May 30

Manually Adding a User With the Administrator Role to the vCenter VPX_ACCESS Table

I did a vCenter upgrade recently and neglected to check what users and groups were configured as vCenter Administrators. The environment was configured with the local vCenter Server Administrators group assigned the Administrator role, a few other domain users with Virtual Machine user access, and a single Domain User with Administrator access.

When upgrading vCenter Server it displays a warning that it is going to remove some users that the VMware SSO Server is not aware of and writes a text file containing the deleted users and groups called deleted_vc_users.txt into the system’s temp directory. Any local server users or groups that have vCenter permissions are deleted.

During the upgrade the pop up warned me, but I was sure that the Domain Admins group had been configured with the Administrator role (it was not – Domain Admins had been added to the local Administrators group -ugh!). The upgrade finished successfully but it had deleted the local Administrators group from the vCenter permissions. Oh no!!!

Again I had been warned, but thought for sure the Domain Admins group had the permissions. If the upgrade is going to delete all the users with the Administrator role it allows you add a group during the upgrade, since there was a single Domain User that did have the role I did not receive this prompt.

I could have tracked down or changed the password for the user that still had Administrator access but since I had some time and there was no production impact I decided to do some poking around.

Make sure you have a good backup of your vCenter database and know how to get yourself out of a jam before messing around in it. You have been warned!

I came across a forum thread about exporting the original VPX_ACCESS table from the vCenter Database and then importing it over the new VPX_ACCESS table, this gave me the idea to just try and manually add the Domain Admins group to the VPX_ACCESS table.

A little more digging and I found this VMware KB article that walks you through the process of changing a user from the Read Only role to the Administrator role by updating the VPX_ACCESS table. From the information in the KB I was able to add the Domain Admins group and regain access to the vCenter Server.

First stop the vCenter Server Service. Then use Microsoft SQL Server Management Studio to access the vCenter Database. Navigate to the Tables folder of the vCenter database and find the table dbo.VPX_ACCESS. Right click on the table and choose “Edit Top 200 Rows”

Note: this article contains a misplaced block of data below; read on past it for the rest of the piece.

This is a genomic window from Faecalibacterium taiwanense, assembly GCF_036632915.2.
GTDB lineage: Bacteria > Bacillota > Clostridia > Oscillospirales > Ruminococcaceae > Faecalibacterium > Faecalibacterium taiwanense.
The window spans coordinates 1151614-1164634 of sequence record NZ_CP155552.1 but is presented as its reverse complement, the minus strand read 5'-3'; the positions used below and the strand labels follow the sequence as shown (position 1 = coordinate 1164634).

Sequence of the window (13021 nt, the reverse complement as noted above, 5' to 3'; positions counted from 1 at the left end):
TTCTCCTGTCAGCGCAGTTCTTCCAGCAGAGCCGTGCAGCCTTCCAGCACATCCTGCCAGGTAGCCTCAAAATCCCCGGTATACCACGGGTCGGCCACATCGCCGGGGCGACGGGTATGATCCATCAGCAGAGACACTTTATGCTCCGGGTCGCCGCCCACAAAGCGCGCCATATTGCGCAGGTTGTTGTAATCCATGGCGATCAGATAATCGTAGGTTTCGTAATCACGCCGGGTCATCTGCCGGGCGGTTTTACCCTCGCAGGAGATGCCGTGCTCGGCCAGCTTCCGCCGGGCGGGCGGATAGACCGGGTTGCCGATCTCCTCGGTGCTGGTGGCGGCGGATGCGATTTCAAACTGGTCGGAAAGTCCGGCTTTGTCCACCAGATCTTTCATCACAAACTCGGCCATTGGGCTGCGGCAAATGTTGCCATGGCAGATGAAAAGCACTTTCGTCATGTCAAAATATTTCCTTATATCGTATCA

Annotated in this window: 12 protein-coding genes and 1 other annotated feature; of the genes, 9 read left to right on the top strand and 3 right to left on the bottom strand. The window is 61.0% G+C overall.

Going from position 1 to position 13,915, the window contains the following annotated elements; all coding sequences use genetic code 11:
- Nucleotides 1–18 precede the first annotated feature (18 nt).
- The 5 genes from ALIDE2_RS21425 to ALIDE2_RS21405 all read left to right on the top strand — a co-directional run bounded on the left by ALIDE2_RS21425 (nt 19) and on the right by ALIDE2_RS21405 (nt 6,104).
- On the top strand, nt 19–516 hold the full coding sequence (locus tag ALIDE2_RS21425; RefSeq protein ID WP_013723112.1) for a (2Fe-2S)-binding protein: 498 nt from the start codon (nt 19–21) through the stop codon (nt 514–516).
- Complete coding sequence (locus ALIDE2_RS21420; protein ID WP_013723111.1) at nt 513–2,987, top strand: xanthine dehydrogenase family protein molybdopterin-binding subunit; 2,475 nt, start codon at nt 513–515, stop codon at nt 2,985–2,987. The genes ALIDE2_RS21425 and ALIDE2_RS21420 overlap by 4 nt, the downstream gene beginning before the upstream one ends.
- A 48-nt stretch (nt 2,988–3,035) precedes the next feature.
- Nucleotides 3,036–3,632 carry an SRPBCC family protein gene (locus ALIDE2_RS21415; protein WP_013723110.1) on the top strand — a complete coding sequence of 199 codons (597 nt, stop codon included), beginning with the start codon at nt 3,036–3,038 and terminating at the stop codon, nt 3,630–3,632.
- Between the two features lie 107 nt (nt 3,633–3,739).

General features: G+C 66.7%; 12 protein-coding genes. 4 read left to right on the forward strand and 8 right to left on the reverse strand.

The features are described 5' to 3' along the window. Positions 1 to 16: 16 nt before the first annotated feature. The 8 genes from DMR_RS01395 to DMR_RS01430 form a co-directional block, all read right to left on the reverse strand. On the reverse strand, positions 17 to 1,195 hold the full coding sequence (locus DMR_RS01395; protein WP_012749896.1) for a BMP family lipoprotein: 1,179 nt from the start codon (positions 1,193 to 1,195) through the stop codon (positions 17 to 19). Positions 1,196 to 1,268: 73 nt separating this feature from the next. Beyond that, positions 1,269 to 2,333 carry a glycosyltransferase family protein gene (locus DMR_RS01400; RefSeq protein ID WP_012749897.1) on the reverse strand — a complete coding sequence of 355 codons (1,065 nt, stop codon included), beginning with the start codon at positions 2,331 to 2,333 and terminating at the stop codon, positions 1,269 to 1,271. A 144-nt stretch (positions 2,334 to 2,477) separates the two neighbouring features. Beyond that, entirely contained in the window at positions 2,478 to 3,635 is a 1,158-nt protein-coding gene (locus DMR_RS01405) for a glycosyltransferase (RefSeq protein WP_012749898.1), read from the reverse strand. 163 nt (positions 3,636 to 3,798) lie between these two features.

The table should display users configured with permissions in the environment.

Select the Null row to add a new entry in the table where the ID is a unique ID (just add a number that does not already exist), PRINCIPAL is the user or group (LAB\Domain Admins for this example), ROLE_ID is set to -1 for Administrator role (-2 is Read Only), ENTITY_ID is the object the user is granted permission to which is 1 for vCenter, and FLAG is 3 for a group (or 1 for a user).
I had found a post that explained the fields but I am not able to find the link again. Will update this post when/if I come across it again.

Once the row has been added to the table start the vCenter Server Service.

You should now be able to login and administer the vCenter environment with a user from the group that was added. The new permissions should also display.

Of course the better option would had been to verify the permissions and heed the warnings that popped up during the upgrade but it is good to know there is another option.

Note that for this to work the Identity Source for the domain must be configured correctly in VMware SSO Sign-On and Discovery. If the domain is not set up correctly you will not be able to authenticate any users in the domain.

About the author


Hersey Cartwright is an IT professional with extensive experience designing, implementing, managing, and supporting technologies that improve business processes. Hersey is Solutions Architect for SimpliVity covering Virginia, Washington DC, and Maryland. He holds the VMware Certified Design Expert (VCDX-DV #128) certification. Hersey actively participates in the VMware community and was awarded the VMware vExpert title in 2016, 2015, 2014, 2013, and 2012. He enjoys working with, teaching, and writing about virtualization and other data center technologies. Follow Hersey on Twitter @herseyc

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